Sean McNally, as spokesman for the American Trucking Associations (ATA), is also quoted in another recent article:

The American Trucking Associations said the industry hasn’t come to an agreement on guardrails because they require trade-offs, including added weight. Side guardrails require stiffer trailers that can develop cracks in their frames, which presents another safety risk, ATA spokesman Sean McNally said.

McNally said the trucking industry wants to avoid crashes in the first place, and is supporting efforts to deploy safety technology like automatic emergency braking and forward collision warning systems. Electronic logging devices, which track truckers’ driving and will be required by the end of this year, will also help to prevent crashes, he said.

“It’s important to recognize that all crashes are tragedies, but we also need to recognize that these guards are collision mitigation — and not collision avoidance — equipment and ATA’s primary safety goal is to prevent crashes,” McNally said. Safety group says truck guard rails could prevent deaths, Dee-Ann Durbin, AP Auto writer, Detroit, May 10, 2017

I have some questions for Sean McNally, as a representative of the ATA, but also for anyone else who might share his stated concerns:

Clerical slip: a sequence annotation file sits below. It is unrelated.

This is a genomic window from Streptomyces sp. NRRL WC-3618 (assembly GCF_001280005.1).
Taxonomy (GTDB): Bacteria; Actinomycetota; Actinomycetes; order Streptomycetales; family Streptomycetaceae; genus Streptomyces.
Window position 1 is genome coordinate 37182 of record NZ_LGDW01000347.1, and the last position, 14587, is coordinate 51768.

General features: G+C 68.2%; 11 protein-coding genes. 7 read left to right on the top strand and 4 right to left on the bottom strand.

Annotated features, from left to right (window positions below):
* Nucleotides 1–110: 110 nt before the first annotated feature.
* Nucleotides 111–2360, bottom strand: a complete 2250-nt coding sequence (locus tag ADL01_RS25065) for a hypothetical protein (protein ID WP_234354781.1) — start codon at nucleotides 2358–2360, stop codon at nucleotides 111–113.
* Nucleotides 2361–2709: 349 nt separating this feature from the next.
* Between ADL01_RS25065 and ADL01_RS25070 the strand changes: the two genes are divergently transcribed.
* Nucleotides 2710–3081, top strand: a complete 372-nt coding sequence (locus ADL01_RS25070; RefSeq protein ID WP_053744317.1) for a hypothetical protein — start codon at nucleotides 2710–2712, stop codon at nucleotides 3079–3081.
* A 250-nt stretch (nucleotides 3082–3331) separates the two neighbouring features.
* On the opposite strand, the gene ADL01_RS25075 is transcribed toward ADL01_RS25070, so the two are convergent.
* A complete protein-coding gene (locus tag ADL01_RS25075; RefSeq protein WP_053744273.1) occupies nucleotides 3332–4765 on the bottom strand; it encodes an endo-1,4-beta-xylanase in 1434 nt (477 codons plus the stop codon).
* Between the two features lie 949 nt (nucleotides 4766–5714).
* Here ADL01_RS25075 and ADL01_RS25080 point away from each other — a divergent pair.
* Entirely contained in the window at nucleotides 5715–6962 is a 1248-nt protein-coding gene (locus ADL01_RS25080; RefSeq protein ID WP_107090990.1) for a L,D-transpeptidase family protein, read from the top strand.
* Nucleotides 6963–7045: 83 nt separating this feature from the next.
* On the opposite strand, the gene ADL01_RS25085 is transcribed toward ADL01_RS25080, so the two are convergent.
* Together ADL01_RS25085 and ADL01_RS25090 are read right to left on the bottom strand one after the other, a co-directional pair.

1. Have you seen the specifications for the AngelWing side guards, including weight and installation requirements?
  2. Have you spoken with (Perry Ponder) the designer and (Airflow Deflector) the manufacturer of the AngelWing side guard? I have.
  3. Have you considered that concerns about added weight can be addressed innovatively? For example, Stoughton Trailers was able to creatively engineer a way to offer stronger rear guards at no added cost or weight penalty to their customers (a guard which, I might add, has already saved at least one life!). Likewise, side guards used in conjunction with side skirts can offer fuel savings/efficiency to trucking companies.
  4. Upon what are you basing your conclusion that the Angel Wing side guards require stiffer trailers — which you say can cause cracks in the frame rails of trailers?
  5. You said, “Avoiding the crash in the first place is even more effective than trying to manage the impact of a crash.”  I assume that you are inferring that crash avoidance technology is more effective at saving lives than underride protection. Do you draw the same conclusion about other safety countermeasures, including air bags, seat belts, and crush zones in cars, as well as rear underride guards? Are you suggesting that it is not advisable to use available (and/or to develop new) safety countermeasures to protect occupants of passenger vehicles, as well as pedestrians, cyclists, and motorcyclists?
  6. Is it necessary to choose either one or the other strategy to save lives, i.e., either crash avoidance or occupant protection? Why would we not proceed with both/and?
  7. I would also like you to clarify your statement that “ATA’s primary safety goal is to prevent crashes.” Just what does that mean anyway? Does that mean it is your only safety goal? Does that mean that you are unwilling to take whatever steps are necessary/possible in order to preserve life and health when a crash does occur?